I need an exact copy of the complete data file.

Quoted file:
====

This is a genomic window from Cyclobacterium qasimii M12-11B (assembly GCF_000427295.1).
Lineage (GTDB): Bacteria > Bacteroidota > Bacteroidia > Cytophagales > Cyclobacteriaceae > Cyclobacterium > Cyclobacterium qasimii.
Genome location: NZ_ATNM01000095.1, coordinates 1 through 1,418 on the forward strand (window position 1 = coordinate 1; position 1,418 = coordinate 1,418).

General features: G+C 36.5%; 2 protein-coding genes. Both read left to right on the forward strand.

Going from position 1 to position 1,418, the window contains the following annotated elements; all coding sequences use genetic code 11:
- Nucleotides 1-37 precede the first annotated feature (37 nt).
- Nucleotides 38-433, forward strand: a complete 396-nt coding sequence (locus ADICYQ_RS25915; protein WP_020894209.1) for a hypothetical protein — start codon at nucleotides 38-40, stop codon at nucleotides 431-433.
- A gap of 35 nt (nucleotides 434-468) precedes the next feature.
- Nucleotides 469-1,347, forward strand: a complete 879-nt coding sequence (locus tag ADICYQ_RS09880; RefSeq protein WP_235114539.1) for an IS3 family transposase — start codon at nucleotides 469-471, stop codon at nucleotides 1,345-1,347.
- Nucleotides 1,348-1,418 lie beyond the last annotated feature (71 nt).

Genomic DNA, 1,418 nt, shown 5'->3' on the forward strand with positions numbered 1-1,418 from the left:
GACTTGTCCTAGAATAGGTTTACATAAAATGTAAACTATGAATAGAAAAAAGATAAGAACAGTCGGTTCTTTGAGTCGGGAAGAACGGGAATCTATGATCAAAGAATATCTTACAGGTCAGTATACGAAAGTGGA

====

This is a genomic window from Cyclobacterium qasimii M12-11B (assembly GCF_000427295.1).
Lineage (GTDB): Bacteria > Bacteroidota > Bacteroidia > Cytophagales > Cyclobacteriaceae > Cyclobacterium > Cyclobacterium qasimii.
Genome location: NZ_ATNM01000095.1, coordinates 1 through 1,418 on the forward strand (window position 1 = coordinate 1; position 1,418 = coordinate 1,418).

General features: G+C 36.5%; 2 protein-coding genes. Both read left to right on the forward strand.

Going from position 1 to position 1,418, the window contains the following annotated elements; all coding sequences use genetic code 11:
- Nucleotides 1-37 precede the first annotated feature (37 nt).
- Nucleotides 38-433, forward strand: a complete 396-nt coding sequence (locus ADICYQ_RS25915; protein WP_020894209.1) for a hypothetical protein — start codon at nucleotides 38-40, stop codon at nucleotides 431-433.
- A gap of 35 nt (nucleotides 434-468) precedes the next feature.
- Nucleotides 469-1,347, forward strand: a complete 879-nt coding sequence (locus tag ADICYQ_RS09880; RefSeq protein WP_235114539.1) for an IS3 family transposase — start codon at nucleotides 469-471, stop codon at nucleotides 1,345-1,347.
- Nucleotides 1,348-1,418 lie beyond the last annotated feature (71 nt).

Genomic DNA, 1,418 nt, shown 5'->3' on the forward strand with positions numbered 1-1,418 from the left:
GACTTGTCCTAGAATAGGTTTACATAAAATGTAAACTATGAATAGAAAAAAGATAAGAACAGTCGGTTCTTTGAGTCGGGAAGAACGGGAATCTATGATCAAAGAATATCTTACAGGTCAGTATACGAAAGTGGA